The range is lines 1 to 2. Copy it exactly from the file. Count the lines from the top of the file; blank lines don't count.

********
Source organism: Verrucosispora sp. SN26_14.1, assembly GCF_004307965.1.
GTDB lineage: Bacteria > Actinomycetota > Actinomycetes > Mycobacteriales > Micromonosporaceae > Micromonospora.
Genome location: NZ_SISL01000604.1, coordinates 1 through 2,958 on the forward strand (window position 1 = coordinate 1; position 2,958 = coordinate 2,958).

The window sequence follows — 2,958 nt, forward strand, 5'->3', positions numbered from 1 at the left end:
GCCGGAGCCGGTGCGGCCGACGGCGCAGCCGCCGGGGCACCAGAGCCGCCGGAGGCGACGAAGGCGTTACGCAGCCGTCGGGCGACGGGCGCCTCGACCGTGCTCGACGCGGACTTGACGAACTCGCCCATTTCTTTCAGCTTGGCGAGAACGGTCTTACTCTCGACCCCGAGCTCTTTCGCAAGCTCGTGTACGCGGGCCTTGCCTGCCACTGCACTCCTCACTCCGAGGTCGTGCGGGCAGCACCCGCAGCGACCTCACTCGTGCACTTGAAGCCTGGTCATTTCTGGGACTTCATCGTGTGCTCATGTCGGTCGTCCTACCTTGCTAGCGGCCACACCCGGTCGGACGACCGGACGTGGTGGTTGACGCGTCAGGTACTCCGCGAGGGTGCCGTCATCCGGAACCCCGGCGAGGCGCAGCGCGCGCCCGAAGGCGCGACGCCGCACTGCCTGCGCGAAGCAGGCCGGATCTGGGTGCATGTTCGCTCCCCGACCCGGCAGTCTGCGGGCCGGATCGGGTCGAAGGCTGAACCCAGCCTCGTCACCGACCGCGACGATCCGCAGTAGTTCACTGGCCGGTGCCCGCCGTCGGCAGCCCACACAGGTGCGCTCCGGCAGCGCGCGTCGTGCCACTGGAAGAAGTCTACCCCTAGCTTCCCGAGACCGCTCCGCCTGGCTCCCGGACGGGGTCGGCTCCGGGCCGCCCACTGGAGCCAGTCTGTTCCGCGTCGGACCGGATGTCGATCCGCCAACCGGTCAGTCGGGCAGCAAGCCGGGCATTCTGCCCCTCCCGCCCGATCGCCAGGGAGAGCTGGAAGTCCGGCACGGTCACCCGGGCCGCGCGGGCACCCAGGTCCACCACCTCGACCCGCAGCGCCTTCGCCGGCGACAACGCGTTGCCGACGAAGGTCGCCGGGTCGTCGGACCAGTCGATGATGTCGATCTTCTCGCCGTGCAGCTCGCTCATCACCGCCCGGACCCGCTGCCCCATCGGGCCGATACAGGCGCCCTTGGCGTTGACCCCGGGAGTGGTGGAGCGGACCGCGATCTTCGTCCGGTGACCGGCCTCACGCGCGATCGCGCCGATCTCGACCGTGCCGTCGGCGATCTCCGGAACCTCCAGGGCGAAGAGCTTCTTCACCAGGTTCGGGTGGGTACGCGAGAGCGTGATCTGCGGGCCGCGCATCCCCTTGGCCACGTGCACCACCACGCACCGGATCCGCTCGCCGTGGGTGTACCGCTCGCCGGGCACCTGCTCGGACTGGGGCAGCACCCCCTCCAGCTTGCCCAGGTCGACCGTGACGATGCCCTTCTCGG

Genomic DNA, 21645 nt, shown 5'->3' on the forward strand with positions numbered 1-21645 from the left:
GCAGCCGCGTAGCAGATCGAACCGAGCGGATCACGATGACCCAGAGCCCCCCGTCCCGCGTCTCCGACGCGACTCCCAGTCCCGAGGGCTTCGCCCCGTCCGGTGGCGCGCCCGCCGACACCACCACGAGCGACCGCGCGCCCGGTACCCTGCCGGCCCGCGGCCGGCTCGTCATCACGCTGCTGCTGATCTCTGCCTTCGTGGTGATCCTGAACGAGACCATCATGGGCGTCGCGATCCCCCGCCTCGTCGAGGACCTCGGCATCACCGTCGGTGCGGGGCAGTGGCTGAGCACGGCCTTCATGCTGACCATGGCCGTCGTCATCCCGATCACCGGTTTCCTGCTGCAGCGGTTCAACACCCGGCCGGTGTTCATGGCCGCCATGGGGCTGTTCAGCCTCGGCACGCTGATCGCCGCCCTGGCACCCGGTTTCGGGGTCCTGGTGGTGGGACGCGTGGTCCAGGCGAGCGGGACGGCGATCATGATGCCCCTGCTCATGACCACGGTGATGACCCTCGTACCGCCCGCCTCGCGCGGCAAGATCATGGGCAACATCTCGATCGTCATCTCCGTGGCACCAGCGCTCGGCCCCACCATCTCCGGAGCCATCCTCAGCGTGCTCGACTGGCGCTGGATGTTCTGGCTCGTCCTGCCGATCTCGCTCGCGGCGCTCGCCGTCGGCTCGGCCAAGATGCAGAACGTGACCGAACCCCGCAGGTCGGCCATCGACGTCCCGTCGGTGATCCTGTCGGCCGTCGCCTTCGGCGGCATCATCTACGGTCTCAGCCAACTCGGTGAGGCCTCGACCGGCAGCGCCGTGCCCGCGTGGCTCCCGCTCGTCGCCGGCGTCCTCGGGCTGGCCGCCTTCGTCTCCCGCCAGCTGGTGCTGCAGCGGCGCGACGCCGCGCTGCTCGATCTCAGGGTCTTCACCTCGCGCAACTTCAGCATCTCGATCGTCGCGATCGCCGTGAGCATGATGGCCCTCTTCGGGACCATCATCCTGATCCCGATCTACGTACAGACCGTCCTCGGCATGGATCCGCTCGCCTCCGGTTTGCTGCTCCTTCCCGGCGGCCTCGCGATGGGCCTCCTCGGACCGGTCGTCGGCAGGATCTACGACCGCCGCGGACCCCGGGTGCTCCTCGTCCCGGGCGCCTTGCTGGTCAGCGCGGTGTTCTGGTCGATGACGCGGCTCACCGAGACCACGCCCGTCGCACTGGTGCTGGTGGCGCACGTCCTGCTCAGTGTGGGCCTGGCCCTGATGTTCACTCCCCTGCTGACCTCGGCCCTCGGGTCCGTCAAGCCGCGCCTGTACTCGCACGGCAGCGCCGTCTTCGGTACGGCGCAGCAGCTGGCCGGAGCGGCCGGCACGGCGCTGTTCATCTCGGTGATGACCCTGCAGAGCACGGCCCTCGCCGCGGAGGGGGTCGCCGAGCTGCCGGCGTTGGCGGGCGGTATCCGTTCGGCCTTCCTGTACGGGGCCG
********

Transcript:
Source organism: Verrucosispora sp. SN26_14.1, assembly GCF_004307965.1.
GTDB lineage: Bacteria > Actinomycetota > Actinomycetes > Mycobacteriales > Micromonosporaceae > Micromonospora.